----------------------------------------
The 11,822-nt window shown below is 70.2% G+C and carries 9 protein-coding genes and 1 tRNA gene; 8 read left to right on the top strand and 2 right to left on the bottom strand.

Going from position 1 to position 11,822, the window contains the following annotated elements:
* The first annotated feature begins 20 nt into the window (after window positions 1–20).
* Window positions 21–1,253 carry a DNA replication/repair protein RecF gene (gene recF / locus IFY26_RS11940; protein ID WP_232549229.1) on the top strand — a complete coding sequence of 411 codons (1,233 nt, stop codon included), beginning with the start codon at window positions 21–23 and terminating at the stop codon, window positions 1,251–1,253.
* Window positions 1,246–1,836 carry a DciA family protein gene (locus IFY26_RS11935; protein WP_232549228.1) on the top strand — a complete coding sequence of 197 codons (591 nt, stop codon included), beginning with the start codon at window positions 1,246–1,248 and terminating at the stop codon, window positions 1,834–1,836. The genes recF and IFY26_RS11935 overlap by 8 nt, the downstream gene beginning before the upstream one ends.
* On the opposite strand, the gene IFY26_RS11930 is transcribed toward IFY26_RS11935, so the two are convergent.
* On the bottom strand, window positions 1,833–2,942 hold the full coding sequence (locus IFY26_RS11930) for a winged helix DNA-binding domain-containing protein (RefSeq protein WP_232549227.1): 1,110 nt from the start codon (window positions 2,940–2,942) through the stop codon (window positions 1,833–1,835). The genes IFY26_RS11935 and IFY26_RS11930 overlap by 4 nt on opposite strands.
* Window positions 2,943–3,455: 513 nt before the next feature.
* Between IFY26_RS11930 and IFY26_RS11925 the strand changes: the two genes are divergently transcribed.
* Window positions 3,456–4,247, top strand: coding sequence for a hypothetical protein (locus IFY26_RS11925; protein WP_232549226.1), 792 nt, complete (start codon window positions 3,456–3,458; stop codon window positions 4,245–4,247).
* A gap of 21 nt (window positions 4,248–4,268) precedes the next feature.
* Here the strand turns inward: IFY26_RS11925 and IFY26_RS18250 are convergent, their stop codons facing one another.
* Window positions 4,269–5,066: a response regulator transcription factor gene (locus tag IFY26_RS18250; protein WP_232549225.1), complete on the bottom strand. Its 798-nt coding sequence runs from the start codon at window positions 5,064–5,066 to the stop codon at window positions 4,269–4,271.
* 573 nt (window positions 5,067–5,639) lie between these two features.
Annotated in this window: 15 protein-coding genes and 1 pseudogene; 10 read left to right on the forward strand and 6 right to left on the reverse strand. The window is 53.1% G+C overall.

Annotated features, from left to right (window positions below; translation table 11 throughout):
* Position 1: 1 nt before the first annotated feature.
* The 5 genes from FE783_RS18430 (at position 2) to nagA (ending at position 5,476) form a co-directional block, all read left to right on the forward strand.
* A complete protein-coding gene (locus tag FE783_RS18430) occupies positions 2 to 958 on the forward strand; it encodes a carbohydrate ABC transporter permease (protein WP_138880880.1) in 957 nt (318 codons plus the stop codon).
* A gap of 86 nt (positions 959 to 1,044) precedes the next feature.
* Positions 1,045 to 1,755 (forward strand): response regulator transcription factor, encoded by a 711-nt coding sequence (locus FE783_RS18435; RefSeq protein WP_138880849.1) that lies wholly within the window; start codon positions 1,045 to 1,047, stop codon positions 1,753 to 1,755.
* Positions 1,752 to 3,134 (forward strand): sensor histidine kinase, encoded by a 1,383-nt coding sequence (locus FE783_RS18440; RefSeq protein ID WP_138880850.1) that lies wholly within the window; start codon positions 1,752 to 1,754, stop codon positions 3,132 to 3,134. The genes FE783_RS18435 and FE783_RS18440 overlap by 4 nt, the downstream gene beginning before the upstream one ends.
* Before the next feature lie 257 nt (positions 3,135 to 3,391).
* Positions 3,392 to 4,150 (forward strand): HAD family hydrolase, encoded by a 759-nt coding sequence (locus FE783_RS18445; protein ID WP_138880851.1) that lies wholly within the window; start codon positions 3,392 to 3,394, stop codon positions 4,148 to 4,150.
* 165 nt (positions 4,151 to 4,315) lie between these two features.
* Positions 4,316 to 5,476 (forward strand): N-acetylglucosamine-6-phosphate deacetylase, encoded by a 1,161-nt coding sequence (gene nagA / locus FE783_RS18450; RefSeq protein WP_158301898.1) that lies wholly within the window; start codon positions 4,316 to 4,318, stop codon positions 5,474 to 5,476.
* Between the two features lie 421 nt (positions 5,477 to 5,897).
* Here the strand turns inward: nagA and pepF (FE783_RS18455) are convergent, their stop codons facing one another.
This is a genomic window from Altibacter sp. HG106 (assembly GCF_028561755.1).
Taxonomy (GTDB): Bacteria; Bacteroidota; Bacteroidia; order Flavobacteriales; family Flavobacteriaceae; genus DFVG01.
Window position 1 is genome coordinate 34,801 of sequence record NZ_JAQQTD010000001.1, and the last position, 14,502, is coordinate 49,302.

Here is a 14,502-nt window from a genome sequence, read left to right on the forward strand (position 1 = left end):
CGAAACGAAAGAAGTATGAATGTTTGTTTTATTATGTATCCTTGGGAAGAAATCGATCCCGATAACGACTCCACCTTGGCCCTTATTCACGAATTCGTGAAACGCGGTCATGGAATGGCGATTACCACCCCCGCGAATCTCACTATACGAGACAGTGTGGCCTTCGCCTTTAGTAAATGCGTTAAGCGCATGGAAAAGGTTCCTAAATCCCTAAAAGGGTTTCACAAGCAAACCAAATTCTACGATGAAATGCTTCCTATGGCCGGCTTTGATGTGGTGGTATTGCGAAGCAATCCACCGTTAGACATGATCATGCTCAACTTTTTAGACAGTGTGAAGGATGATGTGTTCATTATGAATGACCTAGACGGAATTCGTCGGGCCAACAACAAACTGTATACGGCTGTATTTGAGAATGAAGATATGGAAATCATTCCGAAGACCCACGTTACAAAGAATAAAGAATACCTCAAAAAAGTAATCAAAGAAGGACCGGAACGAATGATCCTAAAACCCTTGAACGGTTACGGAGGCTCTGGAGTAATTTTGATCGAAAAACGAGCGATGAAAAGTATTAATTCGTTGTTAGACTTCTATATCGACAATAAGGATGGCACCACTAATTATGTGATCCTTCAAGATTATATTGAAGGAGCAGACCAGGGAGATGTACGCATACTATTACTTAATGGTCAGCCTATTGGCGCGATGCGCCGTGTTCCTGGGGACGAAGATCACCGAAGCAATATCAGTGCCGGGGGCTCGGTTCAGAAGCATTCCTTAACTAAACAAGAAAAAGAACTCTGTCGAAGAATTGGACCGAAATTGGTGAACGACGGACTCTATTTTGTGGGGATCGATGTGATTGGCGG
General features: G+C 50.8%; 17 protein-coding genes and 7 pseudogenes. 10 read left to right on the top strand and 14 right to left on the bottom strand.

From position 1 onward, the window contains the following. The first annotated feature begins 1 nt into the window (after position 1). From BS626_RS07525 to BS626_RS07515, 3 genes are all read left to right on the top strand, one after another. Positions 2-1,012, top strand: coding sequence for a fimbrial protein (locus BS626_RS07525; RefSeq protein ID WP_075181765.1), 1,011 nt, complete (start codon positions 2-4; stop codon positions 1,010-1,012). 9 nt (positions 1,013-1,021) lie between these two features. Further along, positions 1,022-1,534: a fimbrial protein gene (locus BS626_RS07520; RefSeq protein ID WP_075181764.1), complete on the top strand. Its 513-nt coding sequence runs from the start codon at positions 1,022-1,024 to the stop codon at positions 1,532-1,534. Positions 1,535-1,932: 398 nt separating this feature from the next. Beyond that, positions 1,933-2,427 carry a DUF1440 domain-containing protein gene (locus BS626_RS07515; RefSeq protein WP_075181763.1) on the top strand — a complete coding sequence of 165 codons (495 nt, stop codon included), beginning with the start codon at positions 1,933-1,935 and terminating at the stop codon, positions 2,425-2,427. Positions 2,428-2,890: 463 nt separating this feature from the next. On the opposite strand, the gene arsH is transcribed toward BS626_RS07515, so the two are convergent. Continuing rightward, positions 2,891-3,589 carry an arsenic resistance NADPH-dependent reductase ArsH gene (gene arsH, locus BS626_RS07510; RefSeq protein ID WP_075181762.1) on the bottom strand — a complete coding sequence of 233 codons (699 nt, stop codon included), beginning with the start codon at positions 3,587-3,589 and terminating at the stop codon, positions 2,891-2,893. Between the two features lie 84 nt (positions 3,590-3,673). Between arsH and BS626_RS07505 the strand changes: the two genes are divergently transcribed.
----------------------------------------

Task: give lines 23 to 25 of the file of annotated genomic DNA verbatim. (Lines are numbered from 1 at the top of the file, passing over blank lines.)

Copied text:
* Before the next feature lie 257 nt (positions 3,135 to 3,391).
* Positions 3,392 to 4,150 (forward strand): HAD family hydrolase, encoded by a 759-nt coding sequence (locus FE783_RS18445; protein ID WP_138880851.1) that lies wholly within the window; start codon positions 3,392 to 3,394, stop codon positions 4,148 to 4,150.
* 165 nt (positions 4,151 to 4,315) lie between these two features.